Did the magic from the old days come back?
It was very nostalgic. That’s why I was very very keen not to record or film it. There must have been almost 60,000 there, and they flew from all around the world. It was a very magical night. But we didn’t play that brilliantly. You don’t, you know, the first gig together like that. There were mistakes.
I think the strongest thing about it was the atmosphere and the emotion, and that never comes out on film. I think for those that were there it was a fantastic night–us included. But I’m happy, though. I’m almost glad that we’re where we are and Pete’s where he is now.
I wanted to ask you about the first single from the new album, “Mama”. What is it about?
It takes place in a brothel. There’s a very strong feeling of heat and steam and sweaty bodies. And this young guy has an obsession with this old hooker, and she doesn’t reciprocate.
So it’s not about a real “mother”.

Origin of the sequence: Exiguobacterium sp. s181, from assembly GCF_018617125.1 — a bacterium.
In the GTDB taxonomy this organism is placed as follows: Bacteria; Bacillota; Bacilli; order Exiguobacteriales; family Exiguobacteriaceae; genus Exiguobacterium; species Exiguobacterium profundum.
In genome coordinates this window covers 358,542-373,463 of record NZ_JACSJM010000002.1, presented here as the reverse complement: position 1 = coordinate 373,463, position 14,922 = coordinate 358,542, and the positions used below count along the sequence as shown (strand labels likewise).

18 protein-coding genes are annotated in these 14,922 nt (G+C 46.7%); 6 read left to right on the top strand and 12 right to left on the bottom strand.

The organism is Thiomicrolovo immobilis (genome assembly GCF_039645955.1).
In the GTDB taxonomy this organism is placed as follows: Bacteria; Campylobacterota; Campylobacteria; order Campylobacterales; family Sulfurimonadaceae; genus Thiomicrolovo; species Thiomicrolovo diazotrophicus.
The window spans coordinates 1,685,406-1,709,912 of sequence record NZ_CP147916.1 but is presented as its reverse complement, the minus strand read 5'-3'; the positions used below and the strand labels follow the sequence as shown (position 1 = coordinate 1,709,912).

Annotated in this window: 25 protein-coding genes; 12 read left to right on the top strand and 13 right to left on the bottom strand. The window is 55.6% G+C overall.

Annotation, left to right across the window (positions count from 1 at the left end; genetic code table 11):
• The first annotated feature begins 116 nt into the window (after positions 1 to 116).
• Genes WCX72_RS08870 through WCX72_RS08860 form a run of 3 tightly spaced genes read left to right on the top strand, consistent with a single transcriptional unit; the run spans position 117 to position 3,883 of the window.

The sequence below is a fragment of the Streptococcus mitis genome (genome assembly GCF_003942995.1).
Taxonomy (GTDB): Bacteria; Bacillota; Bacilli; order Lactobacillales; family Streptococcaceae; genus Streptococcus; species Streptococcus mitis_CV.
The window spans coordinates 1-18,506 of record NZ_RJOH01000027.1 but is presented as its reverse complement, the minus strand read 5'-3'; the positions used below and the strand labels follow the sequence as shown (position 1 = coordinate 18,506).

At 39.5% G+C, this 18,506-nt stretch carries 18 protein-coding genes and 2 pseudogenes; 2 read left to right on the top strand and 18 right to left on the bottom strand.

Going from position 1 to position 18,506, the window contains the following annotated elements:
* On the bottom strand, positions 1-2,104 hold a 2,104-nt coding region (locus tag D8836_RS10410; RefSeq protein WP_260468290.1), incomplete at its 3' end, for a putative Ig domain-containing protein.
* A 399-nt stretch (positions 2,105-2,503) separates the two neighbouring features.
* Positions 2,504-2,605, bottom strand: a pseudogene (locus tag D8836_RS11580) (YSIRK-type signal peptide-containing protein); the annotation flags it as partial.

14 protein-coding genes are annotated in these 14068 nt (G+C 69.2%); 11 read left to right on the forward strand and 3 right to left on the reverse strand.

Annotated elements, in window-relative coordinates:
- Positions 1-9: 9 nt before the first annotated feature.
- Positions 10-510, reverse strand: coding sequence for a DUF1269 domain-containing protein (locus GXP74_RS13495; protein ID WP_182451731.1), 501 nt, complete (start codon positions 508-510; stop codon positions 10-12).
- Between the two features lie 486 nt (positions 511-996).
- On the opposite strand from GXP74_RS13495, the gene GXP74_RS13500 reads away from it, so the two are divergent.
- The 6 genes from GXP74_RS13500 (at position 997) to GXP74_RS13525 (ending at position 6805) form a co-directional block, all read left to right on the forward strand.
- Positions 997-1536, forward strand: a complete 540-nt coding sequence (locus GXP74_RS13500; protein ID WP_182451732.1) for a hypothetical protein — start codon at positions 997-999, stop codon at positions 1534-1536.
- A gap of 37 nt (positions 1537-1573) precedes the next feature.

No. A lot of people thought it was an anti-abortion song, ’cause if you listen to the song with that in mind, it’s good too.
I’ve seen your video for “Mama”. Are there plans for more videos?
We’ve made one for “That’s All” that they’re showing on the telly now. And the best one of all, “Illegal Alien”, is coming out next.
Why the self-titled album? It’s your first one.
Well, it’s the first album we’ve actually written together totally from scratch. No sort of prewritten material, you know, like no bits from me or songs from anyone. We just went in and wrote it with nothing in our heads–just from jamming and improvising.
It’s been quite a few years. How much longer do you think Genesis can keep on going?
Let me see, as I look at my watch we’ll probably make it through tonight’s show. No–I don’t know. For the last 14 albums, every time we go in to write it I think the future of the band is in the balance. We have to write something good in the first five to ten days that makes us think there’s a reason for being together, you know. That incites us to carry on. And so far it’s happened.
But every time we write a new album I think we ask those questions. It’ll happen next time. It happened this time.
Dave Martone, 2020
Ian Gillan of Deep Purple, 2006
Joss Stone, 2012
Michael Lardie of Great White, 1987
Vivian Campbell of Def Leppard, 1992
Colin James, 1995
Kim Simmonds of Savoy Brown, 1998
Huey Lewis of the News, 1983
Ed Roland of Collective Soul, 1995
Taj Mahal, 2001
Tom Wilson of Junkhouse, 1995